The output number is in a WIF format, but, when I go to Electrum and create a new wallet with "import private keys", Electrum does not recognize the number :/
I can't seem to create any number from the private keys that can be imported. What DOES work is if I go to http://bitaddress.org, enter the private key, then cut the new "Private Key WIF Compressed 52 characters base58" they make...
So, the question is... HOW DO I MAKE A "PRIVATE KEY WIF COMPRESSED 52 CHAR BASE 58" STRING FROM THE PRIVATE KEY THE SCRAPPER FOUND?
I know I can cut and paste hundreds, thousands, of private keys into bitaddress.org, but I hoping someone here knows how to do it programmatically, like, a utility or an algo or something.
Thanks
submitted by duncan_stroud to Bitcoin [link] [comments]

Bitcoin dev IRC meeting in layman's terms (2016-01-28)

Once again my attempt to summarize and explain the weekly bitcoin developer meeting in layman's terms. Link to last summarisation
Disclaimer
Please bear in mind I'm not a developer so some things might be incorrect or plain wrong. There are no decisions being made in these meetings, but since a fair amount of devs are present it's a good representation. Copyright: Public domain

Logs

Main topics

Short topics

ajtowns has written some functional test scripts for OP_CSV which will be helpful for testing #7184(BIP 68) and #6564(BIP 112)

Refactoring window

background

jtimon asks when exactly this is and what it entails. Refactoring is moving code around to specific libraries or files to make things easier to read and to safely change parts of the code without affecting other parts. Mainly these will be moves to facilitate libconsensus, the part that will hold all the consensus-critical code.

meeting comments

Wumpus is fine with starting to merge moveonly stuff. The refactors might interfere with segregated witness, however waiting for it might cause the refactor window for 0.13 to be missed.

meeting conclusion

Refactor window is from now till -undecided- Review #7091, #7287, #7310 and #7311

outstanding issues for 0.12.0

background

Bitcoin Core 0.12 is scheduled for release around February and introduces a lot of fixes and improvements. (release notes) There's a release candidate 0.12rc2 available at https://bitcoin.org/bin/bitcoin-core-0.12.0/test/

meeting comments

We need to sign the win32 release with a new key for win7+ as the current key uses sha-1 which is broken. There's still some controversy how the changes for priority should be noted in the release notes. e.g. #7346 gmaxwell points out we never did anything about the issues with localhost being whitelisted which might cause issues with the new automatic hidden service creation. This issue was raised in the 2015/12/03 meeting

meeting conclusion

There will be a new key, if it takes too long to get it someone else can sign it this time. gmaxwell will change #7082 to only remove the privledging of localhost. The rest of the PR can be done for 12.1/0.13

how does this new "critical" OpenSSL release affect us

background

There's a new openSSL release which fixes some security issues. https://mta.openssl.org/pipermail/openssl-announce/2016-January/000061.html Question is if and how this affects bitcoin. Since 0.12 bitcoin-core uses their own libsecp256k1 for ECDSA signature verification instead of openSSL.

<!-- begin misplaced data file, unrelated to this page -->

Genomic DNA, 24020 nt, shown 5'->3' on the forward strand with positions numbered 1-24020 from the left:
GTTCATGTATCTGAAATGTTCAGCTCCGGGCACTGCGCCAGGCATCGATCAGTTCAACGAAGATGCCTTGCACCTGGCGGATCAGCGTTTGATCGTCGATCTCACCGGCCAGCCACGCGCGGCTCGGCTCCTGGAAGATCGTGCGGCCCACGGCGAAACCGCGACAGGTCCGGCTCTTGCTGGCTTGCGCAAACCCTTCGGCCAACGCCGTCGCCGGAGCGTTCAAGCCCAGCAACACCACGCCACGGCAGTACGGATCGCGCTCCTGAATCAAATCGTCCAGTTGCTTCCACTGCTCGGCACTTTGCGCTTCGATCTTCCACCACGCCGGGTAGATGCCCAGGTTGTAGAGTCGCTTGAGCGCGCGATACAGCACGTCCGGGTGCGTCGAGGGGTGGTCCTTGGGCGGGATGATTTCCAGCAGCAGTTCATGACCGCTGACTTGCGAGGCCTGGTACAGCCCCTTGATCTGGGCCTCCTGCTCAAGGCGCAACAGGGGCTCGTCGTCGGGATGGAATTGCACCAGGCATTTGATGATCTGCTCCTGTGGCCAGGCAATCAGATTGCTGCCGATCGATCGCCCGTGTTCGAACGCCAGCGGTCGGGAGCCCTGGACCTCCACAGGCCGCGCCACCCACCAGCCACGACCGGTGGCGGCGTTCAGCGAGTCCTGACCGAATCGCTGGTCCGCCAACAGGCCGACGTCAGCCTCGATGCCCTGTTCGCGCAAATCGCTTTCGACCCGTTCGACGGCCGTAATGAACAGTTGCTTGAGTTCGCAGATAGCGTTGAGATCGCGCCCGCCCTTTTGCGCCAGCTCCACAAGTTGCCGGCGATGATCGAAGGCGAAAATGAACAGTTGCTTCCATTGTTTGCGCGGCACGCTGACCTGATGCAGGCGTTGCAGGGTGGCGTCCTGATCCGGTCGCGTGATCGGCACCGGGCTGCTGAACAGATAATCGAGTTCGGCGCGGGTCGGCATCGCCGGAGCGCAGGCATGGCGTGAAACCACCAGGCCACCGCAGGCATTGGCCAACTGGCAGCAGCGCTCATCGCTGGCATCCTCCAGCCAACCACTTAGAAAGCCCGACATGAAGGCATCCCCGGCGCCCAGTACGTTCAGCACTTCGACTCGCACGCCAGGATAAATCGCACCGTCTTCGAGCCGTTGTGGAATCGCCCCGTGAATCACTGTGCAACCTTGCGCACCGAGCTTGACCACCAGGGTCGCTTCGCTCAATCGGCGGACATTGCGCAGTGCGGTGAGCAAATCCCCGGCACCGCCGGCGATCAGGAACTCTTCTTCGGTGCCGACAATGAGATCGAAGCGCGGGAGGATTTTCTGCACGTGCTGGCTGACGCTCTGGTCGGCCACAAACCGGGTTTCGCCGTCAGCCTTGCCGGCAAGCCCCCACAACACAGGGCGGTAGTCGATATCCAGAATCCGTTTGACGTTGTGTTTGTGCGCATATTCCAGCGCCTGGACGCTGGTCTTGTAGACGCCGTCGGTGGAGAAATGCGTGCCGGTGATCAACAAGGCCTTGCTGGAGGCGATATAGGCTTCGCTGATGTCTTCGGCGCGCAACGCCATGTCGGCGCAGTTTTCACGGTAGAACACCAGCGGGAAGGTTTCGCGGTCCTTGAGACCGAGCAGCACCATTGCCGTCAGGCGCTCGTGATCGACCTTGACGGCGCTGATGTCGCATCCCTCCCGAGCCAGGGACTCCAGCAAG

meeting comments

BIP70 (Payment Protocol) might be affected. The parts of core that still depend on openSSL are entropy, AES (wallet) and BIP70. There's a plan to replace openSSL for entropy with fortuna (build by sipa and gmaxwell), which needs to be build into a separate library. There are many complications in making a safe random number generator, first among them is fork detection (fork= a unix operation which duplicates the entire process state which will lead to reuse of random numbers) Wumpus notes openSSL has the same issues and we only have to be better than openSSL, also bitcoin never forks so the problem is mainly for other applications using the library. It would be good if this was an effort which included non-bitcoin users (e.g. mailinglist & tor)

meeting conclusion

Long term goal is leaving openSSL only for BIP70.

Participants

wumpus Wladimir J. van der Laan jonasschnelli Jonas Schnelli gmaxwell Gregory Maxwell petertodd Peter Todd jtimon Jorge Timón cfields Cory Fields btcdrak btcdrak Luke-Jr Luke Dashjr paveljanik Pavel Janik maaku Mark Friedenbach 

Comic relief

19:47 wumpus note also that bitcoin never forks 19:48 wumpus gmaxwell: just add a disclaimer 'not fork safe' 19:48 jonasschnelli 'not fork safe'? HF or SF.... 19:48 jonasschnelli  
submitted by G1lius to btc [link] [comments]

"By placing a probe near a mobile device while it performs cryptographic operations, an attacker can measure enough electromagnetic emanations to fully extract the secret key that authenticates the end user's data or financial transactions."

This is an automatic summary, original reduced by 71%.
Researchers have devised an attack on Android and iOS devices that successfully steals cryptographic keys used to protect Bitcoin wallets, Apple Pay accounts, and other high-value assets.
"An attacker can non-invasively measure these physical effects using a $2 magnetic probe held in proximity to the device, or an improvised USB adapter connected to the phone's USB cable, and a USB sound card," the researchers wrote in a blog post published Wednesday.
While the researchers stopped short of fully extracting the key on a Sony-Ericsson Xperia x10 Phone running Android, they said they believe such an attack is feasible.